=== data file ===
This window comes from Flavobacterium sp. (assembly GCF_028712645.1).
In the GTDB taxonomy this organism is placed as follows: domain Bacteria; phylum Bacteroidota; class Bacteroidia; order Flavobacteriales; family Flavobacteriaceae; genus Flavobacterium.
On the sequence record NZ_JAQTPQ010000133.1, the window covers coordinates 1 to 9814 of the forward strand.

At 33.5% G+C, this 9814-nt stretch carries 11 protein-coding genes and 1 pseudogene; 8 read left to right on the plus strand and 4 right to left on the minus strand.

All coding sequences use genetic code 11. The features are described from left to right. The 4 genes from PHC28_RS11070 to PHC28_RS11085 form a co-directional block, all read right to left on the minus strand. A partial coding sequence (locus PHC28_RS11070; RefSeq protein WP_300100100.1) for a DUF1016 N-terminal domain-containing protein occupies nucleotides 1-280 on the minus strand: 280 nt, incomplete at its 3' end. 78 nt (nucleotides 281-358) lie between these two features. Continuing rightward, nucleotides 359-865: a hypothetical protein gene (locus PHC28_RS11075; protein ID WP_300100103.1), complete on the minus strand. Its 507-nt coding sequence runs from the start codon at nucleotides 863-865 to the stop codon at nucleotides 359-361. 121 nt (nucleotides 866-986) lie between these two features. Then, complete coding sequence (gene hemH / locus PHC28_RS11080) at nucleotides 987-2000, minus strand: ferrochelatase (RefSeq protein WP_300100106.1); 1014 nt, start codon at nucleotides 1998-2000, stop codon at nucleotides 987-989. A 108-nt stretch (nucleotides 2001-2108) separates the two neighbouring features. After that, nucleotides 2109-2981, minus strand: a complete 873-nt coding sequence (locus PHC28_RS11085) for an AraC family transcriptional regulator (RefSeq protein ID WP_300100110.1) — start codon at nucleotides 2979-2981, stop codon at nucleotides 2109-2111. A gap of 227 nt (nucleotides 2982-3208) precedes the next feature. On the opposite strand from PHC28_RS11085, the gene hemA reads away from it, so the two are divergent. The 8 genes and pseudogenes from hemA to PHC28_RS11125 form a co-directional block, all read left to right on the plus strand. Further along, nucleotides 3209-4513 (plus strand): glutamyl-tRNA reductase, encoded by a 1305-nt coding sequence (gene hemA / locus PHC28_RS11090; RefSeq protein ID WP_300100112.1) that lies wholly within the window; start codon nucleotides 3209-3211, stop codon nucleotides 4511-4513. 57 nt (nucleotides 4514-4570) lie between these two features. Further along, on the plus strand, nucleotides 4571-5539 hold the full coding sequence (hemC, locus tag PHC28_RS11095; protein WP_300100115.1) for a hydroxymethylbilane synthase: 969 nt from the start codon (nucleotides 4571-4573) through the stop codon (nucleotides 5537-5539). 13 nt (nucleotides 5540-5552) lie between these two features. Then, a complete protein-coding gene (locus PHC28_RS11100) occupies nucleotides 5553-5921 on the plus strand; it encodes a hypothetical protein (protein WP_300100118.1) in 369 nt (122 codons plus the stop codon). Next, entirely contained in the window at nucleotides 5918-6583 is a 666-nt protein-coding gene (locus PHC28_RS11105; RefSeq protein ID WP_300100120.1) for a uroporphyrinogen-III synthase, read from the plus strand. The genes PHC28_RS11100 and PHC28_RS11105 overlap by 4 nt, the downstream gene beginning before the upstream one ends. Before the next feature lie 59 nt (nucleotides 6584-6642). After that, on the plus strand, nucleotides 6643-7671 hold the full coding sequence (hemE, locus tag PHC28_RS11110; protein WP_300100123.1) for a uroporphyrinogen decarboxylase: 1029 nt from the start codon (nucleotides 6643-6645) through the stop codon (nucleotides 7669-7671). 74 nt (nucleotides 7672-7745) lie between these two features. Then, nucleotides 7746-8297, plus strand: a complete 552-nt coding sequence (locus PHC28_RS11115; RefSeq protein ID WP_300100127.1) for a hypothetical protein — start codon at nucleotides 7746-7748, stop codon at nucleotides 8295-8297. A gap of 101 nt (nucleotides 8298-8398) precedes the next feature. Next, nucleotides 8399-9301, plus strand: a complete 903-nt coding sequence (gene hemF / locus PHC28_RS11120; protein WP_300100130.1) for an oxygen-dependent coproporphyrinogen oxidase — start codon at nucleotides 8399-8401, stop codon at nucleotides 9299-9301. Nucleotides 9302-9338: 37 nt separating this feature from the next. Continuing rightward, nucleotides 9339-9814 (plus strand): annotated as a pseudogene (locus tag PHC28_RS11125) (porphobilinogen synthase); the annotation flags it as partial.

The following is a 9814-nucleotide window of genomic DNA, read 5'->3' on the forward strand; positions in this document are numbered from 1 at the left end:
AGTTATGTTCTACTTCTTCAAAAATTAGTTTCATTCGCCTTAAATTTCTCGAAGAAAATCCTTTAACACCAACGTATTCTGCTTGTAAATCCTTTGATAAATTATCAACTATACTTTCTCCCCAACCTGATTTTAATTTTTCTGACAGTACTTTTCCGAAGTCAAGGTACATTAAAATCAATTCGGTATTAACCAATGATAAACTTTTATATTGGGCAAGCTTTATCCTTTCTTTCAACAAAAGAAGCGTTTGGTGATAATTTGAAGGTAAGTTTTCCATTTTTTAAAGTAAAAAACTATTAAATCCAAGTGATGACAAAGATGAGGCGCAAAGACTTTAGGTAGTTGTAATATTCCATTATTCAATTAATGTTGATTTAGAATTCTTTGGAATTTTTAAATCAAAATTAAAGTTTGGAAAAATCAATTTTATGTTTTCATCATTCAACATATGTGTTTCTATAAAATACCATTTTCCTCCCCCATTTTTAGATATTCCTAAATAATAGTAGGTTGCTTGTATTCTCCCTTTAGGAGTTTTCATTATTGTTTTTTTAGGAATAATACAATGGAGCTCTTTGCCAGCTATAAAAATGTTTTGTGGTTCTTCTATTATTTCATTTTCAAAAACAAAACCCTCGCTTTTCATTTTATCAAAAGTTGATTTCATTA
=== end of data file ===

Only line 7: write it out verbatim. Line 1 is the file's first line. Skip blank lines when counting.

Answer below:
AGTTATGTTCTACTTCTTCAAAAATTAGTTTCATTCGCCTTAAATTTCTCGAAGAAAATCCTTTAACACCAACGTATTCTGCTTGTAAATCCTTTGATAAATTATCAACTATACTTTCTCCCCAACCTGATTTTAATTTTTCTGACAGTACTTTTCCGAAGTCAAGGTACATTAAAATCAATTCGGTATTAACCAATGATAAACTTTTATATTGGGCAAGCTTTATCCTTTCTTTCAACAAAAGAAGCGTTTGGTGATAATTTGAAGGTAAGTTTTCCATTTTTTAAAGTAAAAAACTATTAAATCCAAGTGATGACAAAGATGAGGCGCAAAGACTTTAGGTAGTTGTAATATTCCATTATTCAATTAATGTTGATTTAGAATTCTTTGGAATTTTTAAATCAAAATTAAAGTTTGGAAAAATCAATTTTATGTTTTCATCATTCAACATATGTGTTTCTATAAAATACCATTTTCCTCCCCCATTTTTAGATATTCCTAAATAATAGTAGGTTGCTTGTATTCTCCCTTTAGGAGTTTTCATTATTGTTTTTTTAGGAATAATACAATGGAGCTCTTTGCCAGCTATAAAAATGTTTTGTGGTTCTTCTATTATTTCATTTTCAAAAACAAAACCCTCGCTTTTCATTTTATCAAAAGTTGATTTCATTA